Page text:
"In the lead up to next year's presidential election, the party will do its utmost to help overcome the difficulties currently facing the economy while spearheading efforts to promote democratization of the economy and economic growth that benefits all," he added.

The main opposition party's pledge to walk a different path to economic recovery and growth has been more clearly stated in its economic platform, in which the party promised to spend an astonishing 148 trillion won (US$128.5 billion) over a five-year period starting from 2017, which it says will help spur consumer spending in turn.

A large part of the money will go to anyone and everyone aged 65 years or above, who will each receive a monthly allowance of 300,000 won. Currently, only about 70 percent of those in the age bracket receive a monthly allowance of between 100,000 won and 200,000 won.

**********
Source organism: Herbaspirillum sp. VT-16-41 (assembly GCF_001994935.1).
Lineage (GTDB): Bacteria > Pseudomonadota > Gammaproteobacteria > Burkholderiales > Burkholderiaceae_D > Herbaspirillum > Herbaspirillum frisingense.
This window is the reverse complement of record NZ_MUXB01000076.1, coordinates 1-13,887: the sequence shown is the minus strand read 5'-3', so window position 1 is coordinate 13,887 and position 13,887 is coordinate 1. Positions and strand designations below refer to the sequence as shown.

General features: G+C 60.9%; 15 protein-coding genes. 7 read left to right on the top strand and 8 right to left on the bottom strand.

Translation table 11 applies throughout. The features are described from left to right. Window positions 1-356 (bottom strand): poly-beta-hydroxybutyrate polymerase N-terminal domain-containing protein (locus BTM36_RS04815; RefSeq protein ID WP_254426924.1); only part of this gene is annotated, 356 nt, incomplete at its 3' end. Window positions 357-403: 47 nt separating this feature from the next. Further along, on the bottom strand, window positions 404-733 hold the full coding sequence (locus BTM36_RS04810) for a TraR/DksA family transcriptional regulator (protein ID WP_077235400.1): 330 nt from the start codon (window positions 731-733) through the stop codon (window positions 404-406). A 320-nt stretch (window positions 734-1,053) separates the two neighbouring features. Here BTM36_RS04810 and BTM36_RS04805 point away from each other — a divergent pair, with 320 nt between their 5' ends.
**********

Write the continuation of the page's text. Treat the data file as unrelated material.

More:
Many, however, say the new opposition majority needs to rather focus on fundamentals.

"Having a long-term perspective is more important than anything else. And this basically requires improving our productivity. We must innovate our technologies and the way we do things," said Bahk Jae-wan, a former finance minister and a lawmaker.

He agreed what the government is currently doing alone may not be enough to save what many believe to be a sinking ship.

"Realizing such innovations is what restructuring means. And this means there is a lot more to do than what the government is after," he said.

Others note the government and the parliament together have more urgent issues at hand.